Tracing its roots back to as early as 1957, The Gawai Dayak Festival is celebrated by the Dayak community in Sarawak on 1 June every year. This sacred festival marks the end of paddy harvesting season and the beginning of the new planting season. Preparations for the festival begin early with the brewing of rice wine or “tuak” which is the main item in the celebration of this festival. The festival begins with the Long House Chief (Tuai Rumah) allocating duties to the longhouse residents while the women prepare traditional cakes and delicacies made from rice flour, sugar and coconut milk.
Bali Kite Festival, Bali, Indonesia
One of the most colourful South East Asian Festivals, the Bali Kite Festival is held annually from July to October. Traditionally held as a religious festival, this wonderful spectacle of an event has now become a big sporting event in Bali. It was held to thank the Gods for abundant crops and harvests but now hundreds of competing kite troupes gather (from all over the island and abroad) to pilot their traditional kites. Kicking off notably at the start of the windy season in Bali, the main festival takes place along the eastern coast of Padanggalak which is just north of Sanur. The specific schedules are often confirmed following favourable weather conditions.
Taung Byone Nat, Taung Byone Village, Myanmar
Taung Byone Nat festival is the biggest Nat festival of the year and is celebrated for almost a week in Taung Byone village during the August full moon. Thousands of pilgrims come one a year to the village to pay tribute to two of the widest known Burmese nats, or spirits. This impressive Nat Festival in Myanmar features offerings, dances, and the inflow of merchants with the constant arrival of pilgrims.
Mid-Autumn Festival, Vietnam
‘Tet-Trung-Thu’ or Mid-Autumn Festival in Vietnam takes place in the middle of the eighth lunar month and traditionally focuses on children. The celebration marks the end of rice harvest and is believed to have originated from an old folktale about parents working so hard to get ready for harvest that they forgot about their children. The festival holiday at the end was a chance to spend time with them. This Instagrammable cultural celebration should not be missed as it includes a huge array of technicolour star-shaped lanterns; a lion dance parade, dragon boat races, and lantern fairs, adding lustre to the festival.
The Phuket Vegetarian Fest, Phuket, Thailand
While Phuket is known for a spectrum of festivals, one prime festival that you should not be missing is The Phuket Vegetarian Fest. But the name of this festival is somewhat misleading. It may seem that the festival is just about vegetarians gathering to eat fresh, healthy fruit and vegetables; however, the main event is rather a different affair!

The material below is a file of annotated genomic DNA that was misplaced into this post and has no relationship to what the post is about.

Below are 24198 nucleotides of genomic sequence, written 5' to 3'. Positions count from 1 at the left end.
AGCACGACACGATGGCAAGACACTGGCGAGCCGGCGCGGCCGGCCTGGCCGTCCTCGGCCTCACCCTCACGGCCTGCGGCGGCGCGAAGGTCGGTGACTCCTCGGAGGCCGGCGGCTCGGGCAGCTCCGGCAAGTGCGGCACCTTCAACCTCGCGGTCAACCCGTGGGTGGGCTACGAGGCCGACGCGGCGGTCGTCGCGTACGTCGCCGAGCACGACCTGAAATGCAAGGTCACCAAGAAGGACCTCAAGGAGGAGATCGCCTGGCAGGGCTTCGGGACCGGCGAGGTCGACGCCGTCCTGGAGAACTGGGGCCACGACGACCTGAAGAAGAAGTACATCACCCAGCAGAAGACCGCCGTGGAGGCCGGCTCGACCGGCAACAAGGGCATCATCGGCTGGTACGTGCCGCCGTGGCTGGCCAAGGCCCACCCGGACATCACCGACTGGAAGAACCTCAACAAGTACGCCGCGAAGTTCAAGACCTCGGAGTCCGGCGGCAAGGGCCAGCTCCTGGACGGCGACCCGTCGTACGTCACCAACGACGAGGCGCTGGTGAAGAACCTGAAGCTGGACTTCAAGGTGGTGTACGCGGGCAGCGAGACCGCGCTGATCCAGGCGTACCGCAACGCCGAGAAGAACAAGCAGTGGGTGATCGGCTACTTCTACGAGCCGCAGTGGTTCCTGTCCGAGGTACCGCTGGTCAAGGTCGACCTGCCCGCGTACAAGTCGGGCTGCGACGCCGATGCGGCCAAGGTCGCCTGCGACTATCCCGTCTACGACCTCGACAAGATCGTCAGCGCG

It also includes some frightening rituals that involve gory body piercing, and self-mutilating practices to express their obeisance to their almighty Gods. Lasting for nine days, the festival is also known as the ‘Nine Emperor Gods Festival’, where participants take to the streets of Phuket’s Old Town in South Thailand to perform acts of self-mutilation, impaling their body with razor-sharp weapons like blades, swords, iron rods and so on to name a few. The acts are believed to be a demonstration of devotion to ancestors and gods.
Bon Om Touk, Cambodia
Also known as the Water Festival, Bon Om Touk begins on the night of the full moon in November, marking the end of the rainy season in Cambodia. It is primarily celebrated in the capital city of Phnom Penh and Angkor Wat where locals flock from across the country to watch the colourful boat races take place along the Tonle Sap River. This three-day carnival also features evening boat parades with illuminated vessels, carnival rides, fireworks, and traditional music and dance performances.
Not the usual white, but the SE Asian Christmas is also celebrated with great vigour and good cheer. The Christian population in Southeast Asia can mostly be traced to countries that include the Philippines, Indonesia, Vietnam and Thailand. While each country celebrates the festival with their unique traditions and customs, the essence of Christmas trees and people dressed up in Santa costumes remains universal.
Check out these Vibrant South East Asian Festivals and do us know about your experiences below!